By: Hans Themistode
Versatility hasn’t always been the name of Errol Spence Jr’s game. But after abandoning his come forward/bully style to out box one of the best pure boxers in the world in Mikey Garcia, Spence proved that the layers to his abilities are complex.
The same however, can’t be said for his opponent come November 21st, in Danny Garcia. At least according to Spence Jr.
“I got so many gears,” said Spence Jr. during a recent joint interview with both Garcia and Brian Kenny. “I can box, I can fight, bang, use angles. Danny just has one gear, counterpunch and be patient. With me, you have to train for everything.”
At the moment, Spence Jr. (26-0, 21 KOs) is the prohibited favorite to retain his WBC and IBF titles when the two meet in roughly two months. Something that Garcia shakes his head at. The Philadelphia native has never been the type to defend himself from doubters. But he couldn’t help but laugh and give Spence Jr. an incredulous look when he spoke on his skillset.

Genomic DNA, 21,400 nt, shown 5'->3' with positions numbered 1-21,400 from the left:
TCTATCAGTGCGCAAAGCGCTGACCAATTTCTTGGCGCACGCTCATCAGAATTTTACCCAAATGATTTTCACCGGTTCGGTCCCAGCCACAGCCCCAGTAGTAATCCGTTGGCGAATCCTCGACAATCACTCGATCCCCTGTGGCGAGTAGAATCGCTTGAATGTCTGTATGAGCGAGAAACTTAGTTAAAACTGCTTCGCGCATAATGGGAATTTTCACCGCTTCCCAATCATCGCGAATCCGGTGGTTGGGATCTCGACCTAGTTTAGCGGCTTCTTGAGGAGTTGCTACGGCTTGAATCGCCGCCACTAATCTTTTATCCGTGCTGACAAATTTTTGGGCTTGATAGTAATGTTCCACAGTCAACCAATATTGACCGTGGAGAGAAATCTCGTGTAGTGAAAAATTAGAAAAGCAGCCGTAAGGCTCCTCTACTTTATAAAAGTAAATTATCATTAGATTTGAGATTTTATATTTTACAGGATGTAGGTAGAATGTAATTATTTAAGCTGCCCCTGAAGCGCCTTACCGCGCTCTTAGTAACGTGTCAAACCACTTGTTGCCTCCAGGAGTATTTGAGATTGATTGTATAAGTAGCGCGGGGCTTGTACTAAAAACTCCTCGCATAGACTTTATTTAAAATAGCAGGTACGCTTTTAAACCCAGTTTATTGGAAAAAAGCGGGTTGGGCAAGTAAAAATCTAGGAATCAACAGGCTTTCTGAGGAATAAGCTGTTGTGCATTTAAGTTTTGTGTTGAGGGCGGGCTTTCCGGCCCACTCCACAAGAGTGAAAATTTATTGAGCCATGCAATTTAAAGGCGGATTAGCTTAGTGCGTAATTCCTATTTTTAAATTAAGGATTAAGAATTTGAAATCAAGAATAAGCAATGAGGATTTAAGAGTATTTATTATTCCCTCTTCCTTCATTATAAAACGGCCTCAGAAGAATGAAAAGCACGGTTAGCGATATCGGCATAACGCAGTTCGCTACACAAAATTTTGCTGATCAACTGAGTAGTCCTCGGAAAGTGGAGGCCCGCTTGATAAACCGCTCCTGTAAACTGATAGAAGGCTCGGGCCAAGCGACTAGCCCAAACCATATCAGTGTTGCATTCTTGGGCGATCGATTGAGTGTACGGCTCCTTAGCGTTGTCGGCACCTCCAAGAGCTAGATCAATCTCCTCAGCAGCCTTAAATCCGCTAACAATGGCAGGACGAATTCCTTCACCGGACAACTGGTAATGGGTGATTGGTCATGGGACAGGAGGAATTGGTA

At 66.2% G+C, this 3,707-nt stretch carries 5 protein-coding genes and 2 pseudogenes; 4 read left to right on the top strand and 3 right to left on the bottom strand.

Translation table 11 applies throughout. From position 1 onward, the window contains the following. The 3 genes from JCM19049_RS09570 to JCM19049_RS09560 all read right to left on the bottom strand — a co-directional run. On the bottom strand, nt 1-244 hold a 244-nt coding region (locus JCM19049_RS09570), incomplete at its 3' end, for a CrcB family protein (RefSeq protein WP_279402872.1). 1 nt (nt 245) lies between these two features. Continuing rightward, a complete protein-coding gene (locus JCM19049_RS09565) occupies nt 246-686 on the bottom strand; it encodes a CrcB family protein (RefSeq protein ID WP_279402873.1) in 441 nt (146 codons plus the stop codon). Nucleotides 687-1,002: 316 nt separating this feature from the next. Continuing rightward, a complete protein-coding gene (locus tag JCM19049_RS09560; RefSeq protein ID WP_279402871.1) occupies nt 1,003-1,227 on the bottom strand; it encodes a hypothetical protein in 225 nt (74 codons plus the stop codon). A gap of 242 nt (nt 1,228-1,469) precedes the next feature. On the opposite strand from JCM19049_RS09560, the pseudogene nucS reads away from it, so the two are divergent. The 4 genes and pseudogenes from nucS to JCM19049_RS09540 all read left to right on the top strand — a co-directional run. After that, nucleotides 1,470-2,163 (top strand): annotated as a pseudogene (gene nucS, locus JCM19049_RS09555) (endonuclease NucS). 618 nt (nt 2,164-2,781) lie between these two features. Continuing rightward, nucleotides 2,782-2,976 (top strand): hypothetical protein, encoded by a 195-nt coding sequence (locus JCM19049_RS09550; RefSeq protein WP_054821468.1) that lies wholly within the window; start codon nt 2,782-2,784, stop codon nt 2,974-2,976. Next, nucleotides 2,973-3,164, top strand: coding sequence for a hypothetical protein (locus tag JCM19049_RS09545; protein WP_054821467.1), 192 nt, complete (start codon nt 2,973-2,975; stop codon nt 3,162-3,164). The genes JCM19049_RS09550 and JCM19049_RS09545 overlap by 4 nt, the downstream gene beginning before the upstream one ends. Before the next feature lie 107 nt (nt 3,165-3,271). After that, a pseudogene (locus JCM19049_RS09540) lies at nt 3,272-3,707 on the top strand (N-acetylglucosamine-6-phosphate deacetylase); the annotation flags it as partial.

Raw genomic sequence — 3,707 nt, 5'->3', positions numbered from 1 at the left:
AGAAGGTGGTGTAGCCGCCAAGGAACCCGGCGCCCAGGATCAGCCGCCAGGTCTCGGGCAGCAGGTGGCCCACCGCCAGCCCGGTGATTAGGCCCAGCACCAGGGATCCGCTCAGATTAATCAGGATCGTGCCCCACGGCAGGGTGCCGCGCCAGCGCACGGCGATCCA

“I would have to disagree with that. I out box the sluggers and out bang the bangers. I’ve faced the hardest hitters and my chin done stood up to the test. I beat them because I was better, not just because I was a counter puncher.”
Those aforementioned sluggers and bangers that Garcia (36-2, 21 KOs) refers to comes from his days at 140 pounds. From 2012 to 2015, the former unified champion went on a run that saw him take down the divisions best including a prime Amir Khan, Lucas Matthysse, Lamont Peterson and a host of others.
That string of victories not only allowed him to wrap several world titles around his waist, but it also made him the man to beat. That success however, hasn’t exactly translated to the 147 pound division. Garcia did manage to pick up a vacant world title against Robert Guerrero in 2016, but he lost it shortly after in the biggest contest of his career against Keith Thurman. That loss, coupled with another, this time at the hands of Shawn Porter, has convinced Spence Jr. that Garcia may have been the man at 140, but at 147 he’s just a regular guy.
“At 140, I’m not going to lie, he was doing his thing and was a great champion. But at 147 he’s fallen short. At the end of the day I’m going to dictate everything that is going to happen in the fight.”